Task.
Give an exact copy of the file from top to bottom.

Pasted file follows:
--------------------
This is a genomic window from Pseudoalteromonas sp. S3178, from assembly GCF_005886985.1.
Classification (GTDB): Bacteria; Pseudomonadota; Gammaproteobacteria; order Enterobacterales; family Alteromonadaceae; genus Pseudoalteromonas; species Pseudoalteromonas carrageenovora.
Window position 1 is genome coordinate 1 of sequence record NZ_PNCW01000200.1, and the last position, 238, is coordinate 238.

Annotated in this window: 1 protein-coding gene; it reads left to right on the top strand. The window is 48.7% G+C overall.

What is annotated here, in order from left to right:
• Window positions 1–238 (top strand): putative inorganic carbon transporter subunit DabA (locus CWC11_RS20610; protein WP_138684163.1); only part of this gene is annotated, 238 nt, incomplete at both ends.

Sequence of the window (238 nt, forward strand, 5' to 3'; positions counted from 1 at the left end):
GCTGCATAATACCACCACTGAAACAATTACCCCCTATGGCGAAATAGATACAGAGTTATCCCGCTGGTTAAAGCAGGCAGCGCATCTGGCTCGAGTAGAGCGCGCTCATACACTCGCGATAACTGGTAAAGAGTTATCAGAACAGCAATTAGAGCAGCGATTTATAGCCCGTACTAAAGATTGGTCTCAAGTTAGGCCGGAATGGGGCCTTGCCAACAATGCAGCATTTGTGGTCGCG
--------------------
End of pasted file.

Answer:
This is a genomic window from Pseudoalteromonas sp. S3178, from assembly GCF_005886985.1.
Classification (GTDB): Bacteria; Pseudomonadota; Gammaproteobacteria; order Enterobacterales; family Alteromonadaceae; genus Pseudoalteromonas; species Pseudoalteromonas carrageenovora.
Window position 1 is genome coordinate 1 of sequence record NZ_PNCW01000200.1, and the last position, 238, is coordinate 238.

Annotated in this window: 1 protein-coding gene; it reads left to right on the top strand. The window is 48.7% G+C overall.

What is annotated here, in order from left to right:
• Window positions 1–238 (top strand): putative inorganic carbon transporter subunit DabA (locus CWC11_RS20610; protein WP_138684163.1); only part of this gene is annotated, 238 nt, incomplete at both ends.

Sequence of the window (238 nt, forward strand, 5' to 3'; positions counted from 1 at the left end):
GCTGCATAATACCACCACTGAAACAATTACCCCCTATGGCGAAATAGATACAGAGTTATCCCGCTGGTTAAAGCAGGCAGCGCATCTGGCTCGAGTAGAGCGCGCTCATACACTCGCGATAACTGGTAAAGAGTTATCAGAACAGCAATTAGAGCAGCGATTTATAGCCCGTACTAAAGATTGGTCTCAAGTTAGGCCGGAATGGGGCCTTGCCAACAATGCAGCATTTGTGGTCGCG